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English Versus Western Riding – What’s the Difference?

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When you begin with the riding, you can choose one of the several different riding styles. Each discipline has its own style and competitive events associated with it. When choosing a riding style you are going to want to consider what it is that you really want to do with your horse as well as what your horse is capable of doing.

If you just want to spend the weekends on the trail, then you are probably going to find that a nice and cushioned western saddle is just what you need. If you want to learn to jump, then you are going to need to learn to ride English and use an English saddle. You may also choose a particular discipline because of what is popular in your area because of the availability of instructors and shows.

Some styles are more popular in different areas of the country such as English riding (hunter/jumper or dressage) in the Northeast or Western riding in the West.

Western

Many people enjoy the comfort and security that the western saddle provides. These saddles are large, cushiony and well suited for long rides.

They were designed by cowboys who spent long hours and many days on horseback. They needed comfort on the trail and would even use them as pillows at night.

There are several variations of the western saddle as it has been adapted for specific events. There are saddles that are designed specifically for pleasure, trail, roping, cutting, barrel racing and reining. Each saddle may have unique features depending on what they are designed for.

A cutting saddle is going to have a deep seat and large cantles to hold you in place while the horse makes quick maneuvers. The roping saddle is going to have a large horn for dallying your rope on. The barrel saddle is light with less skirting.

They may also have taller cantles and a smaller horn. If you just plan on riding western for the fun of it, then you are most likely going to choose a pleasure or trail saddle.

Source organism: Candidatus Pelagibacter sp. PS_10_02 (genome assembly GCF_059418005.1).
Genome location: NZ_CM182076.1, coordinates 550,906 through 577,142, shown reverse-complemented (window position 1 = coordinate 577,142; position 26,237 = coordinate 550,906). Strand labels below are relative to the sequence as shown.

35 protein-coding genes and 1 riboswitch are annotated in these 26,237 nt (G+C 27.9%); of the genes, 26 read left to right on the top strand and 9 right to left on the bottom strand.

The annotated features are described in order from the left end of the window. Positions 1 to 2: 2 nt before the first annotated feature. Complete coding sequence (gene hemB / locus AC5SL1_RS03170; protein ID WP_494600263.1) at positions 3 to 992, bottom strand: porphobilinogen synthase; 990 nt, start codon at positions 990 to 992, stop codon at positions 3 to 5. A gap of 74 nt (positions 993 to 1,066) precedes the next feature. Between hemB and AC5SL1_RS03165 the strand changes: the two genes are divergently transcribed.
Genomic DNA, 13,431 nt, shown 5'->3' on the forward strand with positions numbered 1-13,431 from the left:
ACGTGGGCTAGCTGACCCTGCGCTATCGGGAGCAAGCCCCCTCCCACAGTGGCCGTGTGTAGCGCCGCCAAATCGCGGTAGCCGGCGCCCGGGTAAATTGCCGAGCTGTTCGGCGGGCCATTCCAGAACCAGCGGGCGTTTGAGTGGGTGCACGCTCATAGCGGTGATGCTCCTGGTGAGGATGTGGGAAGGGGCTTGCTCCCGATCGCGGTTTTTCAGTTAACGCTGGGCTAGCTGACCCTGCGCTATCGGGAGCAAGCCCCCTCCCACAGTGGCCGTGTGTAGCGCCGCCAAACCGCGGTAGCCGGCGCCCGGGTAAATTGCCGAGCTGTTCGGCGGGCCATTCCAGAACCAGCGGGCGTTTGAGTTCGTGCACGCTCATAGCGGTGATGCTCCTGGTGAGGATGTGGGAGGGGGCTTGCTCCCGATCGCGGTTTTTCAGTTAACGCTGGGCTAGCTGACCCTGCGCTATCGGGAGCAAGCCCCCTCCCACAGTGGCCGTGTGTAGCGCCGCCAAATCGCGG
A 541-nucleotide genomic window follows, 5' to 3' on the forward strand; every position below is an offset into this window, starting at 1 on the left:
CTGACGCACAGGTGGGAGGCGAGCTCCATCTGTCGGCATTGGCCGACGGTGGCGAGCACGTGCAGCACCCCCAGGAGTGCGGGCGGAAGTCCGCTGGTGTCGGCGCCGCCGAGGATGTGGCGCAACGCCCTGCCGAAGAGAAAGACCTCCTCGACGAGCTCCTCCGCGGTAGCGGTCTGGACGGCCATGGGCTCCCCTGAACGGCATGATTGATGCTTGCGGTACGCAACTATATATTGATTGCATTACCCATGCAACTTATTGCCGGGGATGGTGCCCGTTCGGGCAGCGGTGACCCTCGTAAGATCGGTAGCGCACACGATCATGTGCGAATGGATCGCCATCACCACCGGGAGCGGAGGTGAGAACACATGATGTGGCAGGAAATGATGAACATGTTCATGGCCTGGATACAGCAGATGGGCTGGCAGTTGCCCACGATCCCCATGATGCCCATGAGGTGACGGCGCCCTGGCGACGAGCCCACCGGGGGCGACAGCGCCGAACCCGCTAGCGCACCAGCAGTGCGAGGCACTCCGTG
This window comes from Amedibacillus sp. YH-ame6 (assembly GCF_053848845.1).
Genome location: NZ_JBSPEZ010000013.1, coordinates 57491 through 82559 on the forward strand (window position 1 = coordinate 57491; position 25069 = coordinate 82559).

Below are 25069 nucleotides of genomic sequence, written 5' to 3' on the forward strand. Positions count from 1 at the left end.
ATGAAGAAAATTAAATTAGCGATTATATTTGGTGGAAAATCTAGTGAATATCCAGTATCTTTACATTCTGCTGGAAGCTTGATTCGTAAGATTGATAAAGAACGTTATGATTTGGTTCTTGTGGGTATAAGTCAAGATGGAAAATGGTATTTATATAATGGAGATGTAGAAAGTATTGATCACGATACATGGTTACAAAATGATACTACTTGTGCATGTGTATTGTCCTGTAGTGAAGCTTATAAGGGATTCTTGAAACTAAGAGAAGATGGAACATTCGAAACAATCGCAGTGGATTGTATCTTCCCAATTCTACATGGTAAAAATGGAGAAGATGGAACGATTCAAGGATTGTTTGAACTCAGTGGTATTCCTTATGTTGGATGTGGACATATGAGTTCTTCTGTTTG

If you are interested in riding western you will find that many cowhands who still work cattle are still using the western saddle. The western saddle is a large part of the cowboy heritage and it is not going away any time soon.

The biggest function of the western saddle today, however, is going to be seen in use on pleasure horses and western show horses. There are several events that you can take part in while riding western including rodeos, western pleasure, trail riding (both for pleasure and competition), reining, roping, cutting and gymkhana.

Those riders who ride for the sheer fun of riding are often seen in a comfortable western saddle. Horses you might commonly see in Western tack include the Quarter Horse, although that breed has made a cross into English and dressage.

The Paint and Appaloosas are also largely western breeds as well. You don’t often see a Thoroughbred in a western saddle, but there are several out there who do work in a western saddle. Some gaited horses are often ridden western such as the Missouri Fox Trotter and the Tennessee Walking Horse.

Arabians are often shown western as well, and special western saddles have been developed for their shorter backs and lighter bodies.

English

The English saddle is much smaller and lighter than the western saddle. The style of English riding is often referred to as Hunt Seat, which refers back to the traditional foxhunts that take place in Britain. The English saddle is rather simple with stirrup leathers and metal stirrups.

This saddle does not provide the security that the western saddle provides and the rider must rely on her balance more so than in a Western saddle. The rider also has closer contact with the horse and is easily able to feel the movements of the horse’s shoulders and body.

English saddles include different types, which vary somewhat in seat depth, narrowness of the twist of the saddle, and flap placement, such as hunt seat saddle, jumper saddle, dressage saddle and general purpose saddle. The stirrup leathers are easily adjustable so that the rider is able to adjust the length and distribute their weight properly while mounted.

This is important because the English rider uses shorter stirrups than the western rider will, especially if jumping. A general-purpose saddle can be used in most English events including jumping and occasionally dressage, though most experienced riders find that the “all purpose” isn’t specific enough in design to either discipline to make a proper advanced rider saddle.

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